We put the OnePlus 11 through our rigorous DXOMARK Audio test suite to measure its performance both at recording sound using its built-in microphones, and at playing audio back through its speakers.
In this review, we will break down how it fared in a variety of tests and several common use cases.
Key audio specifications include:
- Top front firing, bottom side firing
- No jack audio output
Sub-scores and attributes included in the calculations of the global score.
- Decent overall spatial performance
- Nearly artifacts-free
- Midrange-centric overall tonal balance
- Weak dynamics performance
- Good timbre and intelligibility
- Good overall wind noise performance
- Great recording loudness
- No audio zoom despite an option for it in settings
- Limited recording wideness
The OnePlus 11 audio performance was generally quite decent, especially in recording. Playback experience was mostly artifacts-free, but the tonal balance could have used a bit more high- and low-end, as timbre sounded very midrange-centric. In the dynamics area, the device also lacked sharpness and punch. Spatial performance was good, on the other hand, despite a narrow wideness.
The OnePlus 11’s strong suit was its overall recording capabilities, with a very good performance in all attributes and especially in timbre. Tonal balance provided a bright and lively treble in urban and outdoor scenarios, with a slightly duller sonority in calm and indoor contexts. Performance in dynamics was very good, especially with the main camera. The device also offered a great recording loudness in every use case, and performed well in high-SPL conditions such as concerts. Additionally, it proved to be quite resilient in the presence of winds — light or strong — when using the camera app, thanks to finely tuned algorithms. However, in memo recordings, the device was less performant when facing strong winds. Lastly, the OnePlus 11 was unable to deliver audio-zoom capabilities despite featuring an option for it.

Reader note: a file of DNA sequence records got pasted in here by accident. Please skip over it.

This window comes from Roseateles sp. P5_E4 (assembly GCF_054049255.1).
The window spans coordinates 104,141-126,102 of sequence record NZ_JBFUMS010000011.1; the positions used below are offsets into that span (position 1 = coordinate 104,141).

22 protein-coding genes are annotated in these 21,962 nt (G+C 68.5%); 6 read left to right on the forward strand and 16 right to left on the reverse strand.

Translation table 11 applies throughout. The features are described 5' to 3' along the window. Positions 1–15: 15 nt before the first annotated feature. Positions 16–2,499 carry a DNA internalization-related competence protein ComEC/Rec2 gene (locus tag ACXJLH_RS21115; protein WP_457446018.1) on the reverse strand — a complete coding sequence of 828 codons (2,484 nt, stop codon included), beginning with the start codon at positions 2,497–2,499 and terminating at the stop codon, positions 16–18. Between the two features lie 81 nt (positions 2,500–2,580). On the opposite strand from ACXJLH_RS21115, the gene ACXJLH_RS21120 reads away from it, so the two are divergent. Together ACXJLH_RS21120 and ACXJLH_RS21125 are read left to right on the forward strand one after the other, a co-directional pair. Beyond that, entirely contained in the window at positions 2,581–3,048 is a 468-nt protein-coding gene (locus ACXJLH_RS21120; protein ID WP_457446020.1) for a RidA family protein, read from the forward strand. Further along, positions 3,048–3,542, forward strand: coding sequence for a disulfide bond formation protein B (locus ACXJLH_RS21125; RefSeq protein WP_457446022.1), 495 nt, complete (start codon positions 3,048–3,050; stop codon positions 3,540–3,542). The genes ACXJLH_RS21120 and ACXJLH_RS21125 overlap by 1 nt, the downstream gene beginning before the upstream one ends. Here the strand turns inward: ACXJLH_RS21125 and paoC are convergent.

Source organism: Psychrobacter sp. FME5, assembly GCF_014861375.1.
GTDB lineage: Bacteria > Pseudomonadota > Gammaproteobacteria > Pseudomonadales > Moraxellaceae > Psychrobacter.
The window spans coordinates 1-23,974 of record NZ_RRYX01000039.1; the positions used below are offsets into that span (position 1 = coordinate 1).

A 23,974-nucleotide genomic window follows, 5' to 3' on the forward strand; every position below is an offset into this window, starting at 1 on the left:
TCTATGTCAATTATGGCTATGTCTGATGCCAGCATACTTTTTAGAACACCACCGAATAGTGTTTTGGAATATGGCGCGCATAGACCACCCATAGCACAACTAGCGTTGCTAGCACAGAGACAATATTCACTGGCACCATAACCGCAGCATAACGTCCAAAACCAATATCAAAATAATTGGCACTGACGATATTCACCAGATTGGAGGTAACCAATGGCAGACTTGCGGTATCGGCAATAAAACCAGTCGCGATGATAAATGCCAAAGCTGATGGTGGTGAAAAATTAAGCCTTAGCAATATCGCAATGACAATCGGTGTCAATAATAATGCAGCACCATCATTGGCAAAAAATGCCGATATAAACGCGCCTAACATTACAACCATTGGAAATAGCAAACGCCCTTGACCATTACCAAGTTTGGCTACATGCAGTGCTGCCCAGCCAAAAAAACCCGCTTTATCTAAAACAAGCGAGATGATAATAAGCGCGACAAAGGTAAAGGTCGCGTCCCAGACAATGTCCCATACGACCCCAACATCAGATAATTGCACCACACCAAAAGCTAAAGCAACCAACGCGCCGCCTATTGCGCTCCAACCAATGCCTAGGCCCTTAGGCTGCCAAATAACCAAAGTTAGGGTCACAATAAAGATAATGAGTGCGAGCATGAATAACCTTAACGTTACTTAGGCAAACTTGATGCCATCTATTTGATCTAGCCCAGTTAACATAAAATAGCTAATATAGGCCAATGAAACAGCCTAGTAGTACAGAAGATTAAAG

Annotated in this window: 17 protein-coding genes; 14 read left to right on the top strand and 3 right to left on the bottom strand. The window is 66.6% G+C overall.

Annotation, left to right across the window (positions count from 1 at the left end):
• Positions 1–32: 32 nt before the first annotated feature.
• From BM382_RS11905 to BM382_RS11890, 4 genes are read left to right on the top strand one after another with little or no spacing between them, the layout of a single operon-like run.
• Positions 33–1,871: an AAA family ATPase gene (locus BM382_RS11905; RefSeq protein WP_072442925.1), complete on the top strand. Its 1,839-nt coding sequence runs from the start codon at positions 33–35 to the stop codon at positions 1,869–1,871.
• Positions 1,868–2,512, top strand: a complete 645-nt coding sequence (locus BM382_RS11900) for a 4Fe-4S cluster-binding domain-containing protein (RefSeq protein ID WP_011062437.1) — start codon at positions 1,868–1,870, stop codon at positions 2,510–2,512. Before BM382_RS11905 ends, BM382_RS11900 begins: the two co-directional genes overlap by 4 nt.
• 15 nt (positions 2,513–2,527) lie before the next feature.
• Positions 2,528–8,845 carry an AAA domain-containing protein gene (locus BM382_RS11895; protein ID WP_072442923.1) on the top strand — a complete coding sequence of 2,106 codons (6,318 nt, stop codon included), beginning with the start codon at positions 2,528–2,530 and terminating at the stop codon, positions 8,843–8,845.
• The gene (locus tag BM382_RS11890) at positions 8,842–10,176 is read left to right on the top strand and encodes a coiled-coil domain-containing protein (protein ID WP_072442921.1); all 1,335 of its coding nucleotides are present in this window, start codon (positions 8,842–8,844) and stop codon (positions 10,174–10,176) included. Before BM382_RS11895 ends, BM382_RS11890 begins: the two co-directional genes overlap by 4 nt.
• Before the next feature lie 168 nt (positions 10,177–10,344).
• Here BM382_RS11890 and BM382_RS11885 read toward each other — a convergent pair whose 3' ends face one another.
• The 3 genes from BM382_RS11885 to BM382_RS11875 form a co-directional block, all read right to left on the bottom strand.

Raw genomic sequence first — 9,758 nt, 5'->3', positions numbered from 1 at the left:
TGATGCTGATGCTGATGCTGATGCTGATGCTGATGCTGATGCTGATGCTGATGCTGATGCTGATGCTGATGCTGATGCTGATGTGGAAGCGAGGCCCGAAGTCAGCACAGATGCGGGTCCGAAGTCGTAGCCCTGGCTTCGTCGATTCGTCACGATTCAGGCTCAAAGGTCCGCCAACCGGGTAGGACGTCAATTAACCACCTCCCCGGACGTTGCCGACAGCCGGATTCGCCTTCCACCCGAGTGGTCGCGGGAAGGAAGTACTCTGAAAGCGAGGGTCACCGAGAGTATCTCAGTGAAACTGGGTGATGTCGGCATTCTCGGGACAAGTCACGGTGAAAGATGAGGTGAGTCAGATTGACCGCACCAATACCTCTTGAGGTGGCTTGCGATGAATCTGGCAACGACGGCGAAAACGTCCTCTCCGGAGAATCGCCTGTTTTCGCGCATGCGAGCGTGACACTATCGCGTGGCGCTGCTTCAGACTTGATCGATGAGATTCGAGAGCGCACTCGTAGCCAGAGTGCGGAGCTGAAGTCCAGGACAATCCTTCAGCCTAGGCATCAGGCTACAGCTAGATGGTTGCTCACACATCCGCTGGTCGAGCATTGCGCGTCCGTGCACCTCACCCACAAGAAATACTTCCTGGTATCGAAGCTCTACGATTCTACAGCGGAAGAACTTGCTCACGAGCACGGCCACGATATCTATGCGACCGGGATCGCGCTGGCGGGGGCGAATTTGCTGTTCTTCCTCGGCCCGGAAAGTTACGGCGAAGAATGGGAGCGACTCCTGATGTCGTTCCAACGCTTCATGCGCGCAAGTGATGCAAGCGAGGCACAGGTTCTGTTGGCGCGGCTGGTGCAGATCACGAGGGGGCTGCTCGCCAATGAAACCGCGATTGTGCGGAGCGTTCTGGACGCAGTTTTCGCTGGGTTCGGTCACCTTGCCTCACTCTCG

About DXOMARK Audio tests: For scoring and analysis in our smartphone audio reviews, DXOMARK engineers perform a variety of objective tests and undertake more than 20 hours of perceptual evaluation under controlled lab conditions.
(For more details about our Playback protocol, click here; for more details about our Recording protocol, click here.)
The following section gathers key elements of our exhaustive tests and analyses performed in DXOMARK laboratories. Detailed performance evaluations under the form of reports are available upon request. Do not hesitate to contact us.
DXOMARK engineers test playback through the smartphone speakers, whose performance is evaluated in our labs and in real-life conditions, using default apps and settings.
Listen to the tested smartphone’s playback performance in this comparison with some of its competitors:
The Timbre score represents how well a phone reproduces sound across the audible tonal range and takes into account bass, midrange, treble, tonal balance, and volume dependency. It is the most important attribute for playback.